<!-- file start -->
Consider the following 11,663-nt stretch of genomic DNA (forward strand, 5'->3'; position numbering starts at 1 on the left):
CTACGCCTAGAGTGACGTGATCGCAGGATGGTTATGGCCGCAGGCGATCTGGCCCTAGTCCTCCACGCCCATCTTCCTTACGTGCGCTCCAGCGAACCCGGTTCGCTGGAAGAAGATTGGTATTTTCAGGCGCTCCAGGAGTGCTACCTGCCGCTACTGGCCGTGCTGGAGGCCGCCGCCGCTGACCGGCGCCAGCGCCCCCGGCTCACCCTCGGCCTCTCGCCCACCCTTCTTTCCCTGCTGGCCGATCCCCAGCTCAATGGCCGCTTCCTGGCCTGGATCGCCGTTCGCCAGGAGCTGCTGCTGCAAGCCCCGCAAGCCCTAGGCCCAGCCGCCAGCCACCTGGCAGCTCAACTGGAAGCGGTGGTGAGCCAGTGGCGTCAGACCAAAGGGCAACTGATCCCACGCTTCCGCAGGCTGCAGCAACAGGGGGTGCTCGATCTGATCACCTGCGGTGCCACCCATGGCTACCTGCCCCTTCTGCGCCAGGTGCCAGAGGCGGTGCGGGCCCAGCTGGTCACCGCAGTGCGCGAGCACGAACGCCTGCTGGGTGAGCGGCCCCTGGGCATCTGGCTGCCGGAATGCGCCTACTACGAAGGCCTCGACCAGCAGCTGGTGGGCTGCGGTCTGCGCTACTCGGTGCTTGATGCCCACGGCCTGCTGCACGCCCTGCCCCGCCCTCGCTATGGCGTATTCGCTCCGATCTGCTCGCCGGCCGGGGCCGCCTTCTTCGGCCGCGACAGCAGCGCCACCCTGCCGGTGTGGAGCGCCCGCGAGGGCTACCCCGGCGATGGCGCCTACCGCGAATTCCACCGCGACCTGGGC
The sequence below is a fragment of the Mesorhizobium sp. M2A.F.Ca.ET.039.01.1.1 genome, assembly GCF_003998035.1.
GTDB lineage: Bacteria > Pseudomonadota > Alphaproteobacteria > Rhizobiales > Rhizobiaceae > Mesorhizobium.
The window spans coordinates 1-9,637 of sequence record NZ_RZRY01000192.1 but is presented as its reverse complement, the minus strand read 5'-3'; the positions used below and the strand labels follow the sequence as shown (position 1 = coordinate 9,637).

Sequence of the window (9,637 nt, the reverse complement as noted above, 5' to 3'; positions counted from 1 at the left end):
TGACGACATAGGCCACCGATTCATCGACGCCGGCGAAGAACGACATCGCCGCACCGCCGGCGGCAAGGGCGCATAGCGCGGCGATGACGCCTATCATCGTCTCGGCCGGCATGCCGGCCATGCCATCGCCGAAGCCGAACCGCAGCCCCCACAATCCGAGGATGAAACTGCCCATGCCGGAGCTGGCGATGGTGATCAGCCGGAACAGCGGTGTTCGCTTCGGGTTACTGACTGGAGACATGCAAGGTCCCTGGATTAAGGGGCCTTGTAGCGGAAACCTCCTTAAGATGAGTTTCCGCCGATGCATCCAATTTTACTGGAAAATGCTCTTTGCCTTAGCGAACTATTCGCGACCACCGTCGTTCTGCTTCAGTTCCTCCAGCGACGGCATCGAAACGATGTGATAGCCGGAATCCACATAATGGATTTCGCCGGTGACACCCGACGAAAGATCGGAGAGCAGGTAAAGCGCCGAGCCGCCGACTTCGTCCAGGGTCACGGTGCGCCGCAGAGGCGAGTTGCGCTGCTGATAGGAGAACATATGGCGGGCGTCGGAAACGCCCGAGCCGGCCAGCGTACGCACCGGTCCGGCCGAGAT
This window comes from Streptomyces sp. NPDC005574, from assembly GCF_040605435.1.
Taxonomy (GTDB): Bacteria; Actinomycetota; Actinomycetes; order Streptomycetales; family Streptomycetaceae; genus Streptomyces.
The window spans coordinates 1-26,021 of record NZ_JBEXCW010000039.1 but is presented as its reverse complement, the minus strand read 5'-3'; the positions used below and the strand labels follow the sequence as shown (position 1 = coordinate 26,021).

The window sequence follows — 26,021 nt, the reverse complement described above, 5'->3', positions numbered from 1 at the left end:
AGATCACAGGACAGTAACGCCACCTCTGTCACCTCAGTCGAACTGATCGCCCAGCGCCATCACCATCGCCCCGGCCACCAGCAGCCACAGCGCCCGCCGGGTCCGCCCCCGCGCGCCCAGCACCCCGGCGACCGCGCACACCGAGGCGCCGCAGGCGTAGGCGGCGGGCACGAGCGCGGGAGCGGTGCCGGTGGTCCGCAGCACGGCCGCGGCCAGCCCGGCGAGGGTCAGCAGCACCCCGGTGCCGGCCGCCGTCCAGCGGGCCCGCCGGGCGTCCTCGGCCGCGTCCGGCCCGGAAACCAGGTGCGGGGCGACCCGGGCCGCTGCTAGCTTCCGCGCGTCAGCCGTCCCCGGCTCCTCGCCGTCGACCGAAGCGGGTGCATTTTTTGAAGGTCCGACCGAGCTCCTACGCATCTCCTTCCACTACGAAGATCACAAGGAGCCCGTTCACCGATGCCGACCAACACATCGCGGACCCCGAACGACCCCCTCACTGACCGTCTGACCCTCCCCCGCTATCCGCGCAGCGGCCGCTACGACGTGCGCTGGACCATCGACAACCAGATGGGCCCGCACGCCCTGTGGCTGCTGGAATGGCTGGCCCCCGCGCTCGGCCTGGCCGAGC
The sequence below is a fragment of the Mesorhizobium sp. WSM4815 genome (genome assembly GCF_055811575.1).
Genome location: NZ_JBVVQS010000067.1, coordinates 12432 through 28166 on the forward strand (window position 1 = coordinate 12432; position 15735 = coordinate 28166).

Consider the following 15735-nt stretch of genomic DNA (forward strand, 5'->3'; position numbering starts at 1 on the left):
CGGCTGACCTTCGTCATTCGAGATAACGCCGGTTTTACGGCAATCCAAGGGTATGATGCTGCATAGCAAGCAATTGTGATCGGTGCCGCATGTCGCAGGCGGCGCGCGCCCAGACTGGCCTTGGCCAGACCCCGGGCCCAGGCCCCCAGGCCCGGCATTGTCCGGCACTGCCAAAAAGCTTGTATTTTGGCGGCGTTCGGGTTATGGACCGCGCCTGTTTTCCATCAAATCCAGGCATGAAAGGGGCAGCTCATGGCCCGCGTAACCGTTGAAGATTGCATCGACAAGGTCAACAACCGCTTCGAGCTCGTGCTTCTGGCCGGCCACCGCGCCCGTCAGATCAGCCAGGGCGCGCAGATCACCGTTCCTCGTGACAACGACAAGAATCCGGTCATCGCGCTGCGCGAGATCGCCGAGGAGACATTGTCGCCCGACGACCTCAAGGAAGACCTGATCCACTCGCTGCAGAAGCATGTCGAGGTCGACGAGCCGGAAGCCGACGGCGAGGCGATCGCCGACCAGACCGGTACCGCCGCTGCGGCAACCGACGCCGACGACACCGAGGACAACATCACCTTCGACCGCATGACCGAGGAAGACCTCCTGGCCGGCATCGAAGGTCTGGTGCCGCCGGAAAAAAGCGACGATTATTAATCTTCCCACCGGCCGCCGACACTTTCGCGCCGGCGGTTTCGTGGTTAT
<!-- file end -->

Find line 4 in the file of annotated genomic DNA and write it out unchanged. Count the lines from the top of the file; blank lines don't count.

GTDB lineage: Bacteria > Pseudomonadota > Alphaproteobacteria > Rhizobiales > Rhizobiaceae > Mesorhizobium.